Rotting vegetation scraps are the home and setting for these invertebrates. In this installment of the "Where to Find Minibeasts" series, readers learn what small creatures live and thrive in a compost heap. Find out what compost heaps are and how they work. Discover how the small inhabitants help with the recycling process. There are several, captioned, color photographs with measurement scales of the relative size of the creatures. Beetles, worms, flies, and more are introduced and are found in the illustrated identification guide that may be handy when carrying out the observation activity described in the book. Young researchers may consider checking the index of the other books in the series to learn more about particular invertebrates. For instance, information about worms is in this book and in two of the other titles in the series. Two Web sites are listed for further exploration and activities. Some guidance may be needed to understand the layout and informational text features of the book. Reviewer: Carrie Hane Hung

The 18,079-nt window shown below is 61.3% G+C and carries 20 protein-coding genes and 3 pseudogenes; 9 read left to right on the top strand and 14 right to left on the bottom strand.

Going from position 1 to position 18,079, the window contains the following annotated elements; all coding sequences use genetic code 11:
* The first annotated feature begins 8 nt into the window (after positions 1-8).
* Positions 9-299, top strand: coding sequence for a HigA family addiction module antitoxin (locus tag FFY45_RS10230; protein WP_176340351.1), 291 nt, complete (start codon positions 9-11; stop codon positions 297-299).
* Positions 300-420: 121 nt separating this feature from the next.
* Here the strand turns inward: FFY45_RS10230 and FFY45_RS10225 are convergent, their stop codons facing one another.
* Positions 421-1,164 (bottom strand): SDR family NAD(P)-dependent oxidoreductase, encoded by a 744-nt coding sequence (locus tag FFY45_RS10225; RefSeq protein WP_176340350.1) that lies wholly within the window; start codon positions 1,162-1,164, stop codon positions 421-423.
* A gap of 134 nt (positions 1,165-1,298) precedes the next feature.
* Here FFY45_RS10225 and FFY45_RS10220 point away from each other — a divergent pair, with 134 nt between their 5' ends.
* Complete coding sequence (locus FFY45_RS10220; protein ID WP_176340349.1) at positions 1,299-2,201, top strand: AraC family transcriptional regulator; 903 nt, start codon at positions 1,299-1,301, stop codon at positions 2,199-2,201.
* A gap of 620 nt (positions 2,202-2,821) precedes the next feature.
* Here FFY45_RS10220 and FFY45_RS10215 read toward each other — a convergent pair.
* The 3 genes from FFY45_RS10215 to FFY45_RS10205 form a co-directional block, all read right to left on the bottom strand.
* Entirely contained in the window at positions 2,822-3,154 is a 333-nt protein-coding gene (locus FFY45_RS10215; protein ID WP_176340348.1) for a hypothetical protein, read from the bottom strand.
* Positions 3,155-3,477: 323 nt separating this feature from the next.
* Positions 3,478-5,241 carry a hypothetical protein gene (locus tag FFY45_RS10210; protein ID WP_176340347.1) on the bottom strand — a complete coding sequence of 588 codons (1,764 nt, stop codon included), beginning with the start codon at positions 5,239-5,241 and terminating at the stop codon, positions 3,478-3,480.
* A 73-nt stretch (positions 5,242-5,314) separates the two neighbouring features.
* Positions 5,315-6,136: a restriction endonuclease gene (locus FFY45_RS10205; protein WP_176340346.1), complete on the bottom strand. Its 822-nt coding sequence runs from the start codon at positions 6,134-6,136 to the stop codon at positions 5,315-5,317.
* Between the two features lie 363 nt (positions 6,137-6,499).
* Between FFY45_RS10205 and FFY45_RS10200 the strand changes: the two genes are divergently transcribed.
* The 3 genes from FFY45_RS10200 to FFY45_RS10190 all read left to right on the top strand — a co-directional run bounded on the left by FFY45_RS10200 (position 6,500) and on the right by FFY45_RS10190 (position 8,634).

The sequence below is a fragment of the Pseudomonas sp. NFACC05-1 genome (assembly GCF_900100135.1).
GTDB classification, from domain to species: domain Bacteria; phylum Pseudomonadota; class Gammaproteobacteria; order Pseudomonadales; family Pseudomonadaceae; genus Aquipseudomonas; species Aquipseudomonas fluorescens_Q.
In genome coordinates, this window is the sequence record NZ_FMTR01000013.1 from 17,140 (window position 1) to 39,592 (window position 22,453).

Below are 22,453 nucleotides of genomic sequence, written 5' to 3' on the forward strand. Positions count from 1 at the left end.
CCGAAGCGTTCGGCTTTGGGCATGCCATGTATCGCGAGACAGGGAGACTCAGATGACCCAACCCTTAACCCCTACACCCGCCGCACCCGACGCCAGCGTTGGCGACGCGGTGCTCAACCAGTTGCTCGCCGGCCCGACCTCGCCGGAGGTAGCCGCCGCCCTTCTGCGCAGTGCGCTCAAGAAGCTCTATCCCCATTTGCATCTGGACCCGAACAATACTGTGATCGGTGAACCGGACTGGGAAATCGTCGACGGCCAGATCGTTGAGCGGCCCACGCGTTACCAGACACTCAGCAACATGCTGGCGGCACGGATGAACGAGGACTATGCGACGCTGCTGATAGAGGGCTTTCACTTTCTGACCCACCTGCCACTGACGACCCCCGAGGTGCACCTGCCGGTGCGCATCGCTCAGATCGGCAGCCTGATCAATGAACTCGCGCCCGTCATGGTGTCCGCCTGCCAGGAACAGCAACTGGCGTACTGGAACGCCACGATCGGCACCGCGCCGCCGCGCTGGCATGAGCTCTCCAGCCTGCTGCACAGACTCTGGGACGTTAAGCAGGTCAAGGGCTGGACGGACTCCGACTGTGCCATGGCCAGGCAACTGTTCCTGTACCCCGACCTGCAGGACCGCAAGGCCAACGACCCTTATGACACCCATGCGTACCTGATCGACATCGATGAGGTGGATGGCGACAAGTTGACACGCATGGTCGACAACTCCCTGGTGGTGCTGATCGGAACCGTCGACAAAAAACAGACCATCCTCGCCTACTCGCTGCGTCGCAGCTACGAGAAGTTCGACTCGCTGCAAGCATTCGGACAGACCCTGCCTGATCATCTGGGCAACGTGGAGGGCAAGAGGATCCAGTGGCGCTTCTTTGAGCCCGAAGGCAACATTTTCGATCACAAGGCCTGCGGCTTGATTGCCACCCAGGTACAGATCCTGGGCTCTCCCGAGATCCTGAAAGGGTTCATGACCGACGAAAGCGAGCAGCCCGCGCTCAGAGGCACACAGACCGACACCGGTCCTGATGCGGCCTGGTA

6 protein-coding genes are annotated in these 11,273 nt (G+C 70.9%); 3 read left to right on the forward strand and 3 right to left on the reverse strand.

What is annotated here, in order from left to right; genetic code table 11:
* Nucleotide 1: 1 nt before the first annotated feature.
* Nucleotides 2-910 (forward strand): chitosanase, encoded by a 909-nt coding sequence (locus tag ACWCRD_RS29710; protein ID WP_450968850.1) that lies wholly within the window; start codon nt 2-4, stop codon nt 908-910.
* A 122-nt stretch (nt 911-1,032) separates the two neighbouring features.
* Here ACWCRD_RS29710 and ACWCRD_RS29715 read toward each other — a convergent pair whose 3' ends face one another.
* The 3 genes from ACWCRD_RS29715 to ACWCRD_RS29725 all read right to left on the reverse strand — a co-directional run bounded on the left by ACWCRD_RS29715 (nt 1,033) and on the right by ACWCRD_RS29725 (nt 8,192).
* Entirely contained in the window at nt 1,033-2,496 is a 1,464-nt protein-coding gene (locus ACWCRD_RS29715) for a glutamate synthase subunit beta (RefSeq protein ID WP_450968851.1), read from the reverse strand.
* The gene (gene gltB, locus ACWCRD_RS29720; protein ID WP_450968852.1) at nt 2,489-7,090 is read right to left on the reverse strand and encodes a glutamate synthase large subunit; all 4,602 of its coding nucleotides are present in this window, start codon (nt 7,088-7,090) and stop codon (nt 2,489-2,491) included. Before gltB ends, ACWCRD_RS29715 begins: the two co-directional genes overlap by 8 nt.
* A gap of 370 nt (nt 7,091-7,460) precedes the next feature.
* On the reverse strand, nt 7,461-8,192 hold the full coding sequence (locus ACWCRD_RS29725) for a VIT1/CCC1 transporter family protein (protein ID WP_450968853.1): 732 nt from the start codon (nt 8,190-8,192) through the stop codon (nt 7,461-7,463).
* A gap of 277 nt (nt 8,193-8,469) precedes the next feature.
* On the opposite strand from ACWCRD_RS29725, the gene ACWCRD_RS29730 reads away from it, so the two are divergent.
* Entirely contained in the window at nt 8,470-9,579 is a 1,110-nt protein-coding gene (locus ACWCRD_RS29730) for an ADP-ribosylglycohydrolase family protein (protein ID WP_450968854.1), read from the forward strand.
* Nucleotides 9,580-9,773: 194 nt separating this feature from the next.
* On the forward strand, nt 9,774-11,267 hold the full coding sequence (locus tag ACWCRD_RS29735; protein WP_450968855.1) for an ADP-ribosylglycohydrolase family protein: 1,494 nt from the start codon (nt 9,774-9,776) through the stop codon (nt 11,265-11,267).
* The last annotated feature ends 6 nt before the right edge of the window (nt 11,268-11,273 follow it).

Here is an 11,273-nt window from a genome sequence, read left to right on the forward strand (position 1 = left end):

School Library Journal
Gr 3-5–In this series, a minibeast is defined as an invertebrate—usually an insect, but not always. Approximately 20 animals are described in each title, with information on life cycles, diet, habitats, and survival. The description of each animal includes a depiction of its true size, since the colorful, interestingly captioned photos often show the minibeasts greatly magnified. Sidebars offer interesting facts about each one, and the books also describe activities that can be done in each type of habitat that will encourage young scientists’ observational skills. A closing identification guide gives information, in the form of a chart, about the animals profiled in the book and other invertebrates that may be found in the same habitat. There is some repetition found across some of the books, particularly in Compost Heap, Soil, and Stone. All three of these titles include information on slugs, snails, and centipedes. However, this series will work both for assignments and for budding invertebrate zoologists.